CAITHNESS may be the land of the broch, with more of the Iron Age structures situated here than anywhere else, but if you’re building a new one just where do you site it?
This was a question that had the Caithness Broch Project (CBP) volunteers scratching their heads for some time. After a lot of thought about how to integrate a towering structure into the Caithness landscape while making it accessible to visitors, CBP chose a site near John O’Groats.
The remains of brochs, built around 2000 years ago can be found scattered throughout Caithness.
Co-founder and chairman of CBP Kenneth McElroy said he was elated at the latest breakthrough after a successful year where the group initiated digs at two broch sites in Caithness; hosted a series of high-profile events called Brochtober; launched broch-styled merchandise and created a novelty Lego broch.
“There are a number of reasons as to why we have chosen this site,” he said.
“It has beautiful sweeping views across the Pentland Firth; ease of access and development potential and proximity to the NC500 and the major tourist landmark of John O’Groats.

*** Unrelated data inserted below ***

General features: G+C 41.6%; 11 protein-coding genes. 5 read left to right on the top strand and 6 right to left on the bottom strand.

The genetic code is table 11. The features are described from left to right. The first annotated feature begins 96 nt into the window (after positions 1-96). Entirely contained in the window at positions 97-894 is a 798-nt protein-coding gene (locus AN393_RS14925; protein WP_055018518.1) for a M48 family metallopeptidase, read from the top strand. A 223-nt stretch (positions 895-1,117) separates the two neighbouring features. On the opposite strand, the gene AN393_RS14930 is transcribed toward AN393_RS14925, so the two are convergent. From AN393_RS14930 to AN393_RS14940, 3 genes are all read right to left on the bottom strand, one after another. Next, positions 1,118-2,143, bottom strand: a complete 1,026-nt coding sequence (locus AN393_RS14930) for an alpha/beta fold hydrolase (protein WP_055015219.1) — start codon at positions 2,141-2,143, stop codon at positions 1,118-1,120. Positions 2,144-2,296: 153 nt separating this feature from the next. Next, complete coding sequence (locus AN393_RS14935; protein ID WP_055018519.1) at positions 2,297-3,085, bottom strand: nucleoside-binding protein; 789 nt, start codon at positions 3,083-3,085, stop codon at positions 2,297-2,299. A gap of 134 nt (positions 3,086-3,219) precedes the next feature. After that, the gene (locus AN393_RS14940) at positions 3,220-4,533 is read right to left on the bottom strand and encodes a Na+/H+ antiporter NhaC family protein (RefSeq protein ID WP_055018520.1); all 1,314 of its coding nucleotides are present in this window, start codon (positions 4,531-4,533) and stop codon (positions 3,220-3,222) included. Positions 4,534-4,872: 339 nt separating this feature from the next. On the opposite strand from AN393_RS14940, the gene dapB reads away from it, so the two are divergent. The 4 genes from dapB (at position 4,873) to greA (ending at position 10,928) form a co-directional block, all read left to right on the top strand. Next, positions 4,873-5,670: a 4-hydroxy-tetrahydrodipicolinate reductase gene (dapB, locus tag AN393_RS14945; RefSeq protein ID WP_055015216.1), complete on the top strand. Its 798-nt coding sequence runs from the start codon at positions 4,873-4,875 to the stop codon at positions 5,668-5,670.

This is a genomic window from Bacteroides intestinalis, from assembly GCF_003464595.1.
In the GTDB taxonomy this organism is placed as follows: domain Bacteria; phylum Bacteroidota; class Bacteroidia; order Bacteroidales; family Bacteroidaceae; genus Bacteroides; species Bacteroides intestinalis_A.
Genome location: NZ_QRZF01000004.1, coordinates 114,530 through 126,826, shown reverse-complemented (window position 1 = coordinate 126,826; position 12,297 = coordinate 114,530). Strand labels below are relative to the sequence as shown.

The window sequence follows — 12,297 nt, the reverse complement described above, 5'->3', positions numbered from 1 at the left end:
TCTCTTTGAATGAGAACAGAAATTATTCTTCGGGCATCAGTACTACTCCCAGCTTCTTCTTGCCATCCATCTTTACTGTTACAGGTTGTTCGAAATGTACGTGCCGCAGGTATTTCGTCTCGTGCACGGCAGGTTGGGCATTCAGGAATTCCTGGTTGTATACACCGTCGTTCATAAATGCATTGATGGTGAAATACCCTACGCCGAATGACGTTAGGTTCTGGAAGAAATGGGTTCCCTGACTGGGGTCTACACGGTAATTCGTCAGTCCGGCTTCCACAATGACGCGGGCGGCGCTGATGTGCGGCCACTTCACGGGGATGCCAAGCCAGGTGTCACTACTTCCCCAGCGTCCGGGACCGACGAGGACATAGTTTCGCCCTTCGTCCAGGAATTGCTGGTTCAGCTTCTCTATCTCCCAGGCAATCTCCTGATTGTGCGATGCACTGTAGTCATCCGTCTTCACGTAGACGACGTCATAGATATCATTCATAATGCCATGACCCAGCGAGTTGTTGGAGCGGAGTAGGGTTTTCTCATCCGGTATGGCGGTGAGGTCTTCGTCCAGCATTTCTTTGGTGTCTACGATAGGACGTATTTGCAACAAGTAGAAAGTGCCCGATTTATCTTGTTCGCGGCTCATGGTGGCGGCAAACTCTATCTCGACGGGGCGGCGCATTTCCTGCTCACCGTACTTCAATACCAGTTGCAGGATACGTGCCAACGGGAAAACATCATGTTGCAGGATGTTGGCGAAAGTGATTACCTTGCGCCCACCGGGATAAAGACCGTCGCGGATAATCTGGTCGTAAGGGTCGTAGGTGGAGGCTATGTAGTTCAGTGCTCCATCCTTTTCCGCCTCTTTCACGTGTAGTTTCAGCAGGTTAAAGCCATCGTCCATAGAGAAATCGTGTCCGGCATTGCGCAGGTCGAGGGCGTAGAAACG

This would make the venture not only sustainable but successful.”
“We have tried to strike a balance between authenticity and sustainability.
“However, there is archaeological evidence for brochs being built in this area too – with a possible broch under Canisbay Church and at Duncansby Head. So perhaps it’s time for a new broch to be built here as well.”
Mr McElroy is studying in Glasgow for an archaeology and history degree but continues to work with fellow co-founder Iain MacLean to oversee the development of the proposed life-sized broch.
CBP was awarded £10,000 from Big Lottery Fund Scotland and £2000 from Highland Council towards the creation of a business case and feasibility study for the construction of a replica broch
The study, undertaken by Alan Jones Associates, was completed in the summer. Mr McElroy said it is an important step in realising the group’s vision, and understanding the mechanics of how the broch would fare as a successful business concern.
“The good news is the report states that our broch would be a sustainable venture.
“One of the most important aspects of this project was understanding where we should build the broch. This was, for us and for many others, the burning question.”
CBP was offered five sites in north-east Caithness adjoining the North Coast 500 route. The group is now working with John O’Groats Mill Development Trust on their preparations to develop the chosen site.